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Transcript
Welcome to Biology 101 (RCGC)
Dr. Robert Anderson
Rowan College of Gloucester County
What Rules Do You Follow?
Physics – gravity, electricity, time, forces, etc.
Chemistry (Physiology) – diffusion, chemical
reactions, protein synthesis
Biology – cells, organs, photosynthesis,
organisms, healing, ecology, evolution, etc.
What is BIOLOGY?
• Biology is the scientific study of life
• Biologists are moving closer to understanding:
–
How a single cell develops into an organism
–
How plants convert sunlight to chemical energy
–
How the human mind works
–
How living things interact in communities
–
How life’s diversity evolved from the first microbes
Outline
• 1) Biological Organization
• 2) DNA and Cells
• The human genome project
• 3) Systems Biology and putting together information
• Feedback systems in living cells
• 4) Taxonomy – naming all of the organisms
• 5) Diversity of species
• The theory of evolution
• The theory of natural selection
• 6) The scientific method
• 7) Examples of field studies employing the scientific method
• 8) Theories in science
Biologists study the properties of life!
Life’s Basic Characteristic is Order
• Biologists explore life from the microscopic (Microbiology) to the global scale
(Ecology and Evolution)
• The study of life extends from molecules and cells to the entire living planet
(biosphere)
• Biological organization is based on a hierarchy of structural levels from simple
to complex
• Each level of biological organization has its own set of properties
A Hierarchy of Biological Organization
1.
2.
3.
4.
5.
Biosphere: all environments on Earth – basically
encompasses the entire planet.
Ecosystem: all living and nonliving things in a
particular area.
Community: all living organisms present in an
ecosystem. Each identical life form is known as a
species.
Population: an isolated group of individuals of the
same species living within a particular area.
Organism: an individual living thing.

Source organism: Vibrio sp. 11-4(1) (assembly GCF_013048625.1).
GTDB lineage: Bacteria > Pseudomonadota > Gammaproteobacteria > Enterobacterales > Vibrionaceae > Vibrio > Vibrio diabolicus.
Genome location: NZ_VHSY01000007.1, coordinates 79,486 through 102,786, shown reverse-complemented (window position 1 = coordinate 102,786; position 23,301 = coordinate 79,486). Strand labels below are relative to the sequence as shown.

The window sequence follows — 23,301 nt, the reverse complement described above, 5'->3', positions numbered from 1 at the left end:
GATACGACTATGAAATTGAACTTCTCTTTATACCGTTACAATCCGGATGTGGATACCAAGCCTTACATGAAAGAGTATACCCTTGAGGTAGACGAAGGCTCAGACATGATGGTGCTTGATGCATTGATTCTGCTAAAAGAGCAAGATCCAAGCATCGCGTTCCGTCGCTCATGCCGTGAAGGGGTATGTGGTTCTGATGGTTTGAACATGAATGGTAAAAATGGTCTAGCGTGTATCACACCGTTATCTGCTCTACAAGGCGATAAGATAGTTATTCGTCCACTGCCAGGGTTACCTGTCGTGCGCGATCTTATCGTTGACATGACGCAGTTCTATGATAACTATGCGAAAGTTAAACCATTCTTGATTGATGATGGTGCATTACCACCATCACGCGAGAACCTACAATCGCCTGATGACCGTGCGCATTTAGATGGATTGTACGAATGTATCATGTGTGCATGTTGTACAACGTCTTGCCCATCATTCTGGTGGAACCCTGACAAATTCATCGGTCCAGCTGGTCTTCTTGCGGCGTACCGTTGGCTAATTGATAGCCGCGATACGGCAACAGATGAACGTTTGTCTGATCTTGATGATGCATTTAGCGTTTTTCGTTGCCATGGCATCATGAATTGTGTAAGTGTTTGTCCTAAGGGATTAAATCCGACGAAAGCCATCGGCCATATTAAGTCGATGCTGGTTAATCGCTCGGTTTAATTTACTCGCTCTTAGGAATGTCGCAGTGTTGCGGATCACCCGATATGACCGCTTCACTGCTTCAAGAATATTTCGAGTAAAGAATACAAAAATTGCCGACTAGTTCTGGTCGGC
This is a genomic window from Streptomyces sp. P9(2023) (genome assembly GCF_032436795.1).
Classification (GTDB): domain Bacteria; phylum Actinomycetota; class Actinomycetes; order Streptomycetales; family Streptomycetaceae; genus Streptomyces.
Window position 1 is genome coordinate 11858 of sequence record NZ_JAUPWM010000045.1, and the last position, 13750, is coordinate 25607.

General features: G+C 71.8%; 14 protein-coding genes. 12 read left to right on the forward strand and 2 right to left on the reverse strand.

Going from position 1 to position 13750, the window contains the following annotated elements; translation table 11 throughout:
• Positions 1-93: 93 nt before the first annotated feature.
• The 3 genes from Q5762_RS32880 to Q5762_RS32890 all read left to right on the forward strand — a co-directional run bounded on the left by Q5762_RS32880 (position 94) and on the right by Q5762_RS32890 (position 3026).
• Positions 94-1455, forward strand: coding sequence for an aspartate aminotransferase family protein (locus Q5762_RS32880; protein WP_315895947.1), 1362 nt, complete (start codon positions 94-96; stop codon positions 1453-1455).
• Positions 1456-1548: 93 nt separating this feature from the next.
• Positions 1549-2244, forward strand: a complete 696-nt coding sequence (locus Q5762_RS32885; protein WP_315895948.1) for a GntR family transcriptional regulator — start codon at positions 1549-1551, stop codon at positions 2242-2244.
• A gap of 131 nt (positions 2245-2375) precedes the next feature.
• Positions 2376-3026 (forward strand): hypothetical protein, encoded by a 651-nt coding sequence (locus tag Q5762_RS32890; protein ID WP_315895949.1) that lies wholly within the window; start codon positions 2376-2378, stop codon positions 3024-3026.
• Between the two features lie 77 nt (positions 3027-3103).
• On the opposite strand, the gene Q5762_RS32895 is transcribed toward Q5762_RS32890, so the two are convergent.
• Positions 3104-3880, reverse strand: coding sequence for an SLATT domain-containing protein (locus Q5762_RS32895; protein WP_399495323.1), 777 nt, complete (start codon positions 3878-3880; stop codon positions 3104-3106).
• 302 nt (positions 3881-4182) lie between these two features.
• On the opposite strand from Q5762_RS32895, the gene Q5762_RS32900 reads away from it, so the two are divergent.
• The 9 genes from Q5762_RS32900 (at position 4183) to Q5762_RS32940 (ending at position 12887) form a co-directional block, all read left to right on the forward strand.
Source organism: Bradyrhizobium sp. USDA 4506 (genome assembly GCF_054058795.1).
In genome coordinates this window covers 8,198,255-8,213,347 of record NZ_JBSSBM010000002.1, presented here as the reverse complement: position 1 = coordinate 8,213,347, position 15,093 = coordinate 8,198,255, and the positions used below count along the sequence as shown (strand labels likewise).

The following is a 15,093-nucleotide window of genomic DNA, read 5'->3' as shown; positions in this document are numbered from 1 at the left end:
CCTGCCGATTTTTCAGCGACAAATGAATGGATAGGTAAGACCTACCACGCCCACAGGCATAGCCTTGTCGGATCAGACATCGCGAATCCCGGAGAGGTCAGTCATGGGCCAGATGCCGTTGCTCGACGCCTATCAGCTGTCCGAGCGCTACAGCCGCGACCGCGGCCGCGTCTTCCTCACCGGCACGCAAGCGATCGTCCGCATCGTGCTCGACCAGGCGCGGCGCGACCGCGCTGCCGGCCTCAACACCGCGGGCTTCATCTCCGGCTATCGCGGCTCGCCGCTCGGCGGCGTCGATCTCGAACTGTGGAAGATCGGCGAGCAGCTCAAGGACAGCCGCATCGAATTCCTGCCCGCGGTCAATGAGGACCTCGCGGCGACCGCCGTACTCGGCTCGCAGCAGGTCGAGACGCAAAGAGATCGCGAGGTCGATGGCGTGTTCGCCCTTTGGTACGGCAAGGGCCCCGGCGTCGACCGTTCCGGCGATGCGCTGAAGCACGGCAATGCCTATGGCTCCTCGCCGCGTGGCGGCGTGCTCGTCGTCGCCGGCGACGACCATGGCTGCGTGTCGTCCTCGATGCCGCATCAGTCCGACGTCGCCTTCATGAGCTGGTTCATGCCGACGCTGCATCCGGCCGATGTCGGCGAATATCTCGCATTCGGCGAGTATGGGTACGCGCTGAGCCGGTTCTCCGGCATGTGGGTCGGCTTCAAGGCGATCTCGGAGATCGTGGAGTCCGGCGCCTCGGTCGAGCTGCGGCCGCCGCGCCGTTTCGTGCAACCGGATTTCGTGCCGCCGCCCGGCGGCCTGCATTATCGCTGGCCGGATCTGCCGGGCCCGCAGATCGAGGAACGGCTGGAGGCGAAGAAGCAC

Largest
Level
Smaller
Levels
A Hierarchy of Biological Organization
(continued)
6.
Organ and organ systems: specialized body parts
made up of tissues comprise an organ. Several
organs come together to form an organ system.
7. Tissue: a group of similar cells.
8. Cell: life’s fundamental unit of structure and
function. Some organisms consist of single cells
(unicellular organisms), while others contain
billions of cells (multicellular organisms).
9. Organelle: a functional or structural component of
a cell.
10. Molecule: a chemical structure consisting of two
or more atoms.
Larger
Levels
Smallest
Levels
An Example of the Hierarchy
of Biological Organization
The biosphere
Ecosystems
Organelles
1 µm
Cell
Cells
Atoms
10 µm
Communities
Molecules
Tissues
50 µm
Populations
Organs and organ systems
Organisms
Important Underlying Themes:
The Fundamentals of Biology
1. New properties emerge at each level of biological
organization
2. Organisms react with each other and the physical
environment
3. Life requires energy transfer and transformation
4. Structure dictates function (like number 1)
5. The cell is the basic unit of life
6. DNA allows species to pass information down through the
generations
7. Feedback mechanisms regulate biological systems
8. Evolution accounts for biodiversity
Theme 1:
New properties emerge at each level of biological
organization
• Structure dictates function!
• Evolution has allowed living
organisms to accomplish many
complex actions through organization
• This organization allows the whole
organism to function in its
environment, but it also allows the
body to function internally giving it
emergent properties
• Should the structure of a living thing
be disrupted, life processes will be
affected (usually in a bad way!)
Making Sense of Complex Organization
• Reductionism – a system can be studied at any level or organization
by breaking it down into its component parts
• However, individual parts do not act the same as the complete
system, and may not provide a good explanation for how living things
work
• Systems biology is an approach that tries to model what happens in a
complete system by adding, subtracting or changing the variables
know to affect the system
• This is the fundamental philosophy of working in SCIENCE!!!
Systems Biology
• Systems biology seeks to create models of the dynamic behavior of whole biological
systems
• An example is a systems map of interactions between proteins in a fruit fly cell
• Such models may predict how a change in one part of a system will affect the rest of the
system
Outer membrane